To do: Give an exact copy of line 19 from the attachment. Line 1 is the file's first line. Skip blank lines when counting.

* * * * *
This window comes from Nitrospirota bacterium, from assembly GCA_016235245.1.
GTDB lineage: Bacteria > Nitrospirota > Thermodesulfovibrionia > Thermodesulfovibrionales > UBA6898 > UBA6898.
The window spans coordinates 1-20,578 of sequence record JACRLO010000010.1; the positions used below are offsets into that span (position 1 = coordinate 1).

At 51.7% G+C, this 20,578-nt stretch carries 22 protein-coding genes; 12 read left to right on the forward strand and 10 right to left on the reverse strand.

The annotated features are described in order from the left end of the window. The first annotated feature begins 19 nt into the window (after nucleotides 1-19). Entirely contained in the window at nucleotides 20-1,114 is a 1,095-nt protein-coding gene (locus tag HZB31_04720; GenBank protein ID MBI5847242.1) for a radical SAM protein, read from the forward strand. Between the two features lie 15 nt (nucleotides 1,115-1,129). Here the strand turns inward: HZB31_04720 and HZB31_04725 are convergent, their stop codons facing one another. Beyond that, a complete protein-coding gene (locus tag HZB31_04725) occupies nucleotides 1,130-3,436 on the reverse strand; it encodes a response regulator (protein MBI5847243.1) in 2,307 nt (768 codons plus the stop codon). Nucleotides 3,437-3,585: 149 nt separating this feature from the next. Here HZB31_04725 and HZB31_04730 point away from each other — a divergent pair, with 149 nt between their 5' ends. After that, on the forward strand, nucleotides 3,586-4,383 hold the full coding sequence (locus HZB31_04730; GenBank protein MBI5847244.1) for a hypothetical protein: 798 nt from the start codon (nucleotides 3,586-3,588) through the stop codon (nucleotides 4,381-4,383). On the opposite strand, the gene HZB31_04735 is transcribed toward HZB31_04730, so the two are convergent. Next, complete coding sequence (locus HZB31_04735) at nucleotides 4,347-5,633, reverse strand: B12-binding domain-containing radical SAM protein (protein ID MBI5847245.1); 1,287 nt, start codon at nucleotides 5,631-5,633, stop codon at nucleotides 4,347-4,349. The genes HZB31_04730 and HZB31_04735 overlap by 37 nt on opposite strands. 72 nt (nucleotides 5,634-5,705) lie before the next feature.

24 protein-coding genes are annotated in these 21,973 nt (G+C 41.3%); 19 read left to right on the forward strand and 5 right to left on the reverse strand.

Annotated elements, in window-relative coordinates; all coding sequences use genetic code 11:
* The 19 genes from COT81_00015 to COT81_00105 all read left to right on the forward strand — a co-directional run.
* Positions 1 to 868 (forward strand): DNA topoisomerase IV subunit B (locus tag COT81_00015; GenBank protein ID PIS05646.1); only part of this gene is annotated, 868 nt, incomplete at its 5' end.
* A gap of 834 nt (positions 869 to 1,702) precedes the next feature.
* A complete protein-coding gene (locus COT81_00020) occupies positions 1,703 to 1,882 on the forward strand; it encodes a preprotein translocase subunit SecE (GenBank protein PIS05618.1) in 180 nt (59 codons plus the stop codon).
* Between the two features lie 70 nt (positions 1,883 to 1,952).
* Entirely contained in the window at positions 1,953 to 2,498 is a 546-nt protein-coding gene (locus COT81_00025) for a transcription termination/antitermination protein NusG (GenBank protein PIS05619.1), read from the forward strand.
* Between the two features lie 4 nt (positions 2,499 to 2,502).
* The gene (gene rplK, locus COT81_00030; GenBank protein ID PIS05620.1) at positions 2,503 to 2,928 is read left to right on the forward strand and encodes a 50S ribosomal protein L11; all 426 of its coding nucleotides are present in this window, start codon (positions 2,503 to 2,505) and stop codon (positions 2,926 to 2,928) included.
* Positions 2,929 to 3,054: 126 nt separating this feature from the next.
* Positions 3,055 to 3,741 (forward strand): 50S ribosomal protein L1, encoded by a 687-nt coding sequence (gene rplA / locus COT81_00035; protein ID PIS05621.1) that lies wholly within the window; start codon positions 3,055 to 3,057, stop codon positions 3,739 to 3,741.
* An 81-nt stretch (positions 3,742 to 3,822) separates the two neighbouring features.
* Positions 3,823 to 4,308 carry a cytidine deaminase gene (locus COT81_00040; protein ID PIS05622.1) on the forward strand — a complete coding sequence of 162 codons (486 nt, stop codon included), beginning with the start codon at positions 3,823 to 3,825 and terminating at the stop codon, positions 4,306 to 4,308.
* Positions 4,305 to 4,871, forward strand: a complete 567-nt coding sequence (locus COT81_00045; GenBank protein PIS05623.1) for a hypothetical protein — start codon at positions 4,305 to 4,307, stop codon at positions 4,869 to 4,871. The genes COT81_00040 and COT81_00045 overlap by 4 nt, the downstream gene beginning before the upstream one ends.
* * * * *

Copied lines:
* Positions 3,823 to 4,308 carry a cytidine deaminase gene (locus COT81_00040; protein ID PIS05622.1) on the forward strand — a complete coding sequence of 162 codons (486 nt, stop codon included), beginning with the start codon at positions 3,823 to 3,825 and terminating at the stop codon, positions 4,306 to 4,308.